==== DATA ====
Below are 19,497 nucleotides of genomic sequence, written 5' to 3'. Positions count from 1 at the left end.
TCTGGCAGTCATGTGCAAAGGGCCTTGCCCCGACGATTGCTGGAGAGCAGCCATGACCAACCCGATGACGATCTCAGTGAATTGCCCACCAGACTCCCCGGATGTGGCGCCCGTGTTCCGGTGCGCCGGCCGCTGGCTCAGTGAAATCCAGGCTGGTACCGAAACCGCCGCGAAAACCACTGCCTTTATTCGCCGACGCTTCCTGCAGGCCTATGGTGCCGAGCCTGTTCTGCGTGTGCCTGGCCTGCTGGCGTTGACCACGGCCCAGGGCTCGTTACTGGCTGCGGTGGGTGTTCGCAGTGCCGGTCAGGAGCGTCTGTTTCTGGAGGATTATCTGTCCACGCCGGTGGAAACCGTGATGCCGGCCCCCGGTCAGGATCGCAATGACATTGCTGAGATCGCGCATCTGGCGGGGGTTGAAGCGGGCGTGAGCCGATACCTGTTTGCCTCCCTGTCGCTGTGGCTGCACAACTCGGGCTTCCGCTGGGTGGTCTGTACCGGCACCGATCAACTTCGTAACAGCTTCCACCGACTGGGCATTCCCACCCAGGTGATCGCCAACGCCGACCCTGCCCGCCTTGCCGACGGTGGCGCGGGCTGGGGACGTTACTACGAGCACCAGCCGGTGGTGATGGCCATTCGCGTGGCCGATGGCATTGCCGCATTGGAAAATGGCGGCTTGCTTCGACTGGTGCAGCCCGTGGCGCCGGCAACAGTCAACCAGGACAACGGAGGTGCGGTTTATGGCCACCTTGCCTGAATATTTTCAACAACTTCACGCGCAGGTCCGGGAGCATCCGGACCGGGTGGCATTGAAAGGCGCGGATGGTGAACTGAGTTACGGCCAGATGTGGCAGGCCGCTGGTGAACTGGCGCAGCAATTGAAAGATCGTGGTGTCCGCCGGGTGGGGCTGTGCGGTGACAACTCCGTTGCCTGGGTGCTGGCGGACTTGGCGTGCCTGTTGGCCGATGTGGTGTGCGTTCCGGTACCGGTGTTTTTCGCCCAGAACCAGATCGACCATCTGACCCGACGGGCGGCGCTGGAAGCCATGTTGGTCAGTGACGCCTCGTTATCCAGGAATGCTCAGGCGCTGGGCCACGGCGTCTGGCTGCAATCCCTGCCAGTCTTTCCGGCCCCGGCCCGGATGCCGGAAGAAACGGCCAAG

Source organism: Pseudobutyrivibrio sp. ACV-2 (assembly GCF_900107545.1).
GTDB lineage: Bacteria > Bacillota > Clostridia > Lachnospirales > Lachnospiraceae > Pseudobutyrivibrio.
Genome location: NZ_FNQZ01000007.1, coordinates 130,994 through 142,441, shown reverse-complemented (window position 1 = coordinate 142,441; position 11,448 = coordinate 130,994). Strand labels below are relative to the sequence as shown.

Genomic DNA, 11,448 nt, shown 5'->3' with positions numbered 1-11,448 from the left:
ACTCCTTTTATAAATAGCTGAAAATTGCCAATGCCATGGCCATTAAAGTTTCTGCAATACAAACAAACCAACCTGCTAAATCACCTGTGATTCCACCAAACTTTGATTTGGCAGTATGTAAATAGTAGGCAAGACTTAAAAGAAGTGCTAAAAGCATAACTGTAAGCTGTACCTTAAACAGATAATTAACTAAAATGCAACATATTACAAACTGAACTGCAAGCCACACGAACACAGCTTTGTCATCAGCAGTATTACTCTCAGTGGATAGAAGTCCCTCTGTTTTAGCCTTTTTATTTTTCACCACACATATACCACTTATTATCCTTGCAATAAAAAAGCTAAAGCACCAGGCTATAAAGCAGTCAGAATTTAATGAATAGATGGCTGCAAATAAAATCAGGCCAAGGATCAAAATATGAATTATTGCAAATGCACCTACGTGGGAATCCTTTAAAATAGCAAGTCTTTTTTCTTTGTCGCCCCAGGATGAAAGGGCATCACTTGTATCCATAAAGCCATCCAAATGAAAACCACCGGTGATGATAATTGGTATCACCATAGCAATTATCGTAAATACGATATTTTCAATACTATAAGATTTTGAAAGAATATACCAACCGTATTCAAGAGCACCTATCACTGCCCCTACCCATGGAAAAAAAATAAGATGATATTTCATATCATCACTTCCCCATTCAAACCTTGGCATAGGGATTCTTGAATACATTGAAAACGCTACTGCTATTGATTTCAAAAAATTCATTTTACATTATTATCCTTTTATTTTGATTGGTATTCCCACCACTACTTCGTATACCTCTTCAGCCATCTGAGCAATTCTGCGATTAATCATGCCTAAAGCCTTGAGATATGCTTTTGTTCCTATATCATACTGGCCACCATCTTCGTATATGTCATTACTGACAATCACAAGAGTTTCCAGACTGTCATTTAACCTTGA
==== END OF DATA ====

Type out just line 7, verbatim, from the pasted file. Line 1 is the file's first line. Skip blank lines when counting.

ACTCCTTTTATAAATAGCTGAAAATTGCCAATGCCATGGCCATTAAAGTTTCTGCAATACAAACAAACCAACCTGCTAAATCACCTGTGATTCCACCAAACTTTGATTTGGCAGTATGTAAATAGTAGGCAAGACTTAAAAGAAGTGCTAAAAGCATAACTGTAAGCTGTACCTTAAACAGATAATTAACTAAAATGCAACATATTACAAACTGAACTGCAAGCCACACGAACACAGCTTTGTCATCAGCAGTATTACTCTCAGTGGATAGAAGTCCCTCTGTTTTAGCCTTTTTATTTTTCACCACACATATACCACTTATTATCCTTGCAATAAAAAAGCTAAAGCACCAGGCTATAAAGCAGTCAGAATTTAATGAATAGATGGCTGCAAATAAAATCAGGCCAAGGATCAAAATATGAATTATTGCAAATGCACCTACGTGGGAATCCTTTAAAATAGCAAGTCTTTTTTCTTTGTCGCCCCAGGATGAAAGGGCATCACTTGTATCCATAAAGCCATCCAAATGAAAACCACCGGTGATGATAATTGGTATCACCATAGCAATTATCGTAAATACGATATTTTCAATACTATAAGATTTTGAAAGAATATACCAACCGTATTCAAGAGCACCTATCACTGCCCCTACCCATGGAAAAAAAATAAGATGATATTTCATATCATCACTTCCCCATTCAAACCTTGGCATAGGGATTCTTGAATACATTGAAAACGCTACTGCTATTGATTTCAAAAAATTCATTTTACATTATTATCCTTTTATTTTGATTGGTATTCCCACCACTACTTCGTATACCTCTTCAGCCATCTGAGCAATTCTGCGATTAATCATGCCTAAAGCCTTGAGATATGCTTTTGTTCCTATATCATACTGGCCACCATCTTCGTATATGTCATTACTGACAATCACAAGAGTTTCCAGACTGTCATTTAACCTTGA